Fears for religious minorities in Sudan

Published 22 February 2014
AP
The secession of South Sudan in 2011 prompted many Christians to leave the largely Muslim Sudan

Christian Solidarity Worldwide (CSW) has raised concerns about the future of Christians and other minorities in Sudan after reports that authorities demolished a Sudanese Church of Christ building and confiscated the land.

Morning Star News reports that the church in the Ombada area of Omdurman, the second largest city in Sudan, was demolished on February 17 without prior notice to church authorities.

When the church complained, authorities said it was a Muslim area and as such, a church was not wanted there.

The authorities also said they had been ordered to demolish the church by superiors. Christian Solidarity Worldwide said this indicated the orders had come from the Ombada locality or the Omdurman city council.

The demolition leaves the congregation of 300 with the difficulty of having to search for another place to meet for worship.

Mervyn Thomas, Chief Executive of CSW, said the demolition and confiscation of church land was a violation of Sudan's international obligations under article 18 of the International Covenant on Civil and Political Rights (ICCPR).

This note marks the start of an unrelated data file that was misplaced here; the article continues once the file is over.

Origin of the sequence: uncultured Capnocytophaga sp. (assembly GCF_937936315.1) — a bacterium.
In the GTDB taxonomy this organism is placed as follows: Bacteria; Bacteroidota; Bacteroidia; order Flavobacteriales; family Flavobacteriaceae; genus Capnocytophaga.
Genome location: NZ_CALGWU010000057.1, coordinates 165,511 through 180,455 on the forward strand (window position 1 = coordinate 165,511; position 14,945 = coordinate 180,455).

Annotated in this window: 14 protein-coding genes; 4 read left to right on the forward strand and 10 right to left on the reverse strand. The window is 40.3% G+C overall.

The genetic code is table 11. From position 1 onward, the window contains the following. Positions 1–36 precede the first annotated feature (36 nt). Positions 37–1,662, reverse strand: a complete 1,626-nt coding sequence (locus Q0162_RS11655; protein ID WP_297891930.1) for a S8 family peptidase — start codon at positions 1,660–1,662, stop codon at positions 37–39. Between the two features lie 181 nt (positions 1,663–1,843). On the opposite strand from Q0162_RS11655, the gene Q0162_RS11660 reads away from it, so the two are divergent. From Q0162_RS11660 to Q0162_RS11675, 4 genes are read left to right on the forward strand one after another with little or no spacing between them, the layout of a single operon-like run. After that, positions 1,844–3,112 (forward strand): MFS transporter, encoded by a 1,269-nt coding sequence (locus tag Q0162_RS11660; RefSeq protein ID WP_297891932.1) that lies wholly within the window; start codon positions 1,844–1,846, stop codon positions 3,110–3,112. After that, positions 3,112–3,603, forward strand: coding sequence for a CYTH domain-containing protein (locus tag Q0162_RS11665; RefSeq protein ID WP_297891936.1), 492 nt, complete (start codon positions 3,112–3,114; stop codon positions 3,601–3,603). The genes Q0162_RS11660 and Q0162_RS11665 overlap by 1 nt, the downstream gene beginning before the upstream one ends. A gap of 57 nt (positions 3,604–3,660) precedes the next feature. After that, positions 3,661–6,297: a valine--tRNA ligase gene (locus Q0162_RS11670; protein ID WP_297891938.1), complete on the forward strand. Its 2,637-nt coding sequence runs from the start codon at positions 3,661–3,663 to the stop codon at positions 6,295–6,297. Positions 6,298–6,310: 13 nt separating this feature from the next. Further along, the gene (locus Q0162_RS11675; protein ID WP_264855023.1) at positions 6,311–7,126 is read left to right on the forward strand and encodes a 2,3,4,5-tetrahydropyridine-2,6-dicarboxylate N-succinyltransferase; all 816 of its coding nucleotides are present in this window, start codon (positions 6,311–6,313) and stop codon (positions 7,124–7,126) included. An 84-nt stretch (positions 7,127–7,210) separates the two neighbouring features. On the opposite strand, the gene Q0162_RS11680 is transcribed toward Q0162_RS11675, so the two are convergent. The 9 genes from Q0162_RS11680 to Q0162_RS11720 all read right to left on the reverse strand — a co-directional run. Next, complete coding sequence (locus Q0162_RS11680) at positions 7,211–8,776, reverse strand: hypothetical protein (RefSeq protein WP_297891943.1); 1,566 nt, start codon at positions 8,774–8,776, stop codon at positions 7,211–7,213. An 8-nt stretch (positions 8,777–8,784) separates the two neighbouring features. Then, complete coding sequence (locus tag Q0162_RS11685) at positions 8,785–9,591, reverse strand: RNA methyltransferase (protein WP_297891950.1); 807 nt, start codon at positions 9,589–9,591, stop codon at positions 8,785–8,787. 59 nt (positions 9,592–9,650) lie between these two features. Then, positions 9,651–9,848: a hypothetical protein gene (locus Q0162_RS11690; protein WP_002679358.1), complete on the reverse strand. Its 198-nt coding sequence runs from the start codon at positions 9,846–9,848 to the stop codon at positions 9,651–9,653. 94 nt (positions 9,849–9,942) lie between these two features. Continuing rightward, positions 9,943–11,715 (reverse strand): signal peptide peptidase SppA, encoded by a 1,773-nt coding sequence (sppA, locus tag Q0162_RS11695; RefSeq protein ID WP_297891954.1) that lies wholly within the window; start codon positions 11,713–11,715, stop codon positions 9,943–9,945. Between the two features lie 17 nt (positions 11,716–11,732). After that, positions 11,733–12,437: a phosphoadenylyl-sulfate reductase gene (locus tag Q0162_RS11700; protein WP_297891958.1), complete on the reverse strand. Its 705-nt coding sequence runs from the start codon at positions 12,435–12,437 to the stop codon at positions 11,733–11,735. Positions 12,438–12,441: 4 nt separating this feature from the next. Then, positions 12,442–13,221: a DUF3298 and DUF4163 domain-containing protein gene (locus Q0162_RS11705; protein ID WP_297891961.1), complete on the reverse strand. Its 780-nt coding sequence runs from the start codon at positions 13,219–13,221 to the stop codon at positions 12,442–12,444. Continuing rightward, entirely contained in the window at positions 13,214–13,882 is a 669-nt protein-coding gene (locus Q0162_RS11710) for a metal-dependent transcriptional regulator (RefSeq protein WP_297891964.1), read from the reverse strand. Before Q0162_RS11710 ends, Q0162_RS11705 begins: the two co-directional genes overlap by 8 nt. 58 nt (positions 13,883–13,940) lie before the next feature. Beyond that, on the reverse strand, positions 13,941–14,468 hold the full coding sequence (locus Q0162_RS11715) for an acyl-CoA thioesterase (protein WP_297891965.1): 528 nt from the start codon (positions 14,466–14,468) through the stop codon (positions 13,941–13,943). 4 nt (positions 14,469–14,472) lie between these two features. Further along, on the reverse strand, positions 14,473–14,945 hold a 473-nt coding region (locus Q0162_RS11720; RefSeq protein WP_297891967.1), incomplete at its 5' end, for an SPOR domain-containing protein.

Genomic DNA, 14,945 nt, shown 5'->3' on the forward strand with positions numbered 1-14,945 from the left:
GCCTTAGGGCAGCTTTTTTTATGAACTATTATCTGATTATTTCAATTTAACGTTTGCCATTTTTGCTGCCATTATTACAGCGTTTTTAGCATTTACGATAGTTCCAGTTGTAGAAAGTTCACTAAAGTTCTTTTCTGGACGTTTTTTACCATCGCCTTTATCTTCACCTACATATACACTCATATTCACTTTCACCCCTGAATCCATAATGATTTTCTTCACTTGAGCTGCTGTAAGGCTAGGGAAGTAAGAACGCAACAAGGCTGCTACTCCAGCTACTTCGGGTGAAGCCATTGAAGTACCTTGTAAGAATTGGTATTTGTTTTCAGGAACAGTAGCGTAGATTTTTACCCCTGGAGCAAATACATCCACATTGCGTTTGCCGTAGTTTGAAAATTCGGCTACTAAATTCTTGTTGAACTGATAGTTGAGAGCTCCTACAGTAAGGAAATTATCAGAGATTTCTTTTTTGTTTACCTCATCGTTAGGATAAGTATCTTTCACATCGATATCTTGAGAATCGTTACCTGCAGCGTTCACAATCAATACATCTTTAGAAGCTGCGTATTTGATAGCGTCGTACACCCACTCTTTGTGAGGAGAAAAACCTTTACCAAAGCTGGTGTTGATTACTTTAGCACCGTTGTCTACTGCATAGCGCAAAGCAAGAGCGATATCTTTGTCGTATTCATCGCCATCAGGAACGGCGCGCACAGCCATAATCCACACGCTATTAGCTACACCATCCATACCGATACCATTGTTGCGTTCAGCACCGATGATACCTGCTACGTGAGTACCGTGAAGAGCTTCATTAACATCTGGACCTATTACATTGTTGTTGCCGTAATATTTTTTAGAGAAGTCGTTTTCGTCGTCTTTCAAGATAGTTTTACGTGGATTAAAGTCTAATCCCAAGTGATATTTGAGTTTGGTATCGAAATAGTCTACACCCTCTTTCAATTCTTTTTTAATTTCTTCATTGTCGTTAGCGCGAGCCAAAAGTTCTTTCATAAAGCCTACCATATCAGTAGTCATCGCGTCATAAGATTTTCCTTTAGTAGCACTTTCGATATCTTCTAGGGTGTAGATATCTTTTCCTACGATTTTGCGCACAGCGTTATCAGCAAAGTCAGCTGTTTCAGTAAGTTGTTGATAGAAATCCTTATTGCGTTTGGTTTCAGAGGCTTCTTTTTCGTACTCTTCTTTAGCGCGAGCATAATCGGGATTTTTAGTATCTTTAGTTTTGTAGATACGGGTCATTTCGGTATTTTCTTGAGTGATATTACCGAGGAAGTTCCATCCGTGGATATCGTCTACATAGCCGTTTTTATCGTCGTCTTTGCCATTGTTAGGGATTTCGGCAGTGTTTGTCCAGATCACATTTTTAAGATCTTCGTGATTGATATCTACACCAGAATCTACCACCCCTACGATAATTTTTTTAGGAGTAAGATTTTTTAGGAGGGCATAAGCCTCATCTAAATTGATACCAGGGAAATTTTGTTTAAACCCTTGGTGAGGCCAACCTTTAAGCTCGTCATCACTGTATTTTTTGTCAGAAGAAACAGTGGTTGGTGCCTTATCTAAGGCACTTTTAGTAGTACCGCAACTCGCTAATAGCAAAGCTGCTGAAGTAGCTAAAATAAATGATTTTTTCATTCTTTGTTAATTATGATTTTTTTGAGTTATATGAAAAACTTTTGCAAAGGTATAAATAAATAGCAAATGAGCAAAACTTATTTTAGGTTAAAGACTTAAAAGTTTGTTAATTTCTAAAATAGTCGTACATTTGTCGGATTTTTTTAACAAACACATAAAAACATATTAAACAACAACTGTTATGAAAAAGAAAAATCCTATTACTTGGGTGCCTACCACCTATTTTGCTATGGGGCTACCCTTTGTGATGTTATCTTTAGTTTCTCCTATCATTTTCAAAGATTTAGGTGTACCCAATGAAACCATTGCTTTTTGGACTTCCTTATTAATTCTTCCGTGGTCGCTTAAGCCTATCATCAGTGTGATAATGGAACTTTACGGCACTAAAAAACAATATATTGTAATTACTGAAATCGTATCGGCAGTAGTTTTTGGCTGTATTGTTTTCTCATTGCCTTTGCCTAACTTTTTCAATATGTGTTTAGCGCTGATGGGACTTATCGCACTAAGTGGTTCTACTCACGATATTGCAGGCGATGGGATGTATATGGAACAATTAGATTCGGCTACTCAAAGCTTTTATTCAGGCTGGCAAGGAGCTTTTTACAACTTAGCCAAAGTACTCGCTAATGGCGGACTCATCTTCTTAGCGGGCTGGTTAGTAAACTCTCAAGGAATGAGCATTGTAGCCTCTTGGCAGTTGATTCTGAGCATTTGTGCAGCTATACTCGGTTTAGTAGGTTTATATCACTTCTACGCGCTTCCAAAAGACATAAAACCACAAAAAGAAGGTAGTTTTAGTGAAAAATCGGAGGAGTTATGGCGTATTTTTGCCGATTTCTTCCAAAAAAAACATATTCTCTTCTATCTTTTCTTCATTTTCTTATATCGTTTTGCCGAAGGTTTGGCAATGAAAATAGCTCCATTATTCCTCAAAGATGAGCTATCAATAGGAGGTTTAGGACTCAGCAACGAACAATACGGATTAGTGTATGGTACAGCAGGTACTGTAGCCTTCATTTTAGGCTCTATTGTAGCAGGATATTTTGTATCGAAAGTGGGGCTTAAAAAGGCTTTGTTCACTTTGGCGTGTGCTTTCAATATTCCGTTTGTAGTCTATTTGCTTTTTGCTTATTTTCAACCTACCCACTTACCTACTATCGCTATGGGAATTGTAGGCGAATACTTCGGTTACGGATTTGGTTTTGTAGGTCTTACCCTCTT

"We urge the Sudanese authorities to return the land to the Sudanese Church of Christ and to resume the issuing of church licenses," he said.

CSW said there had been an increase in detentions and the harassment, monitoring and deportation of Christians in Sudan since December 2012.

The Sudanese Minister for Guidance and Endowments announced in April last year that no more church licenses would be issued on the grounds that the secession of the largely Christian South Sudan the year before had led to a lack of worshippers in Sudan.

There are concerns that harassment and "systematic targeting" of Christians and other minorities will increase in the future as the new constitution is being drafted according to Sharia law.

Mr Thomas called upon Sudan to guarantee the rights of minorities in the new constitution, including the right to freedom of religion or belief.

"Only the creation of a multi-religious and multi-ethnic state in which the rights of all citizens are respected can guarantee the peace and prosperity the country so desperately needs after decades of war and upheaval," he said.

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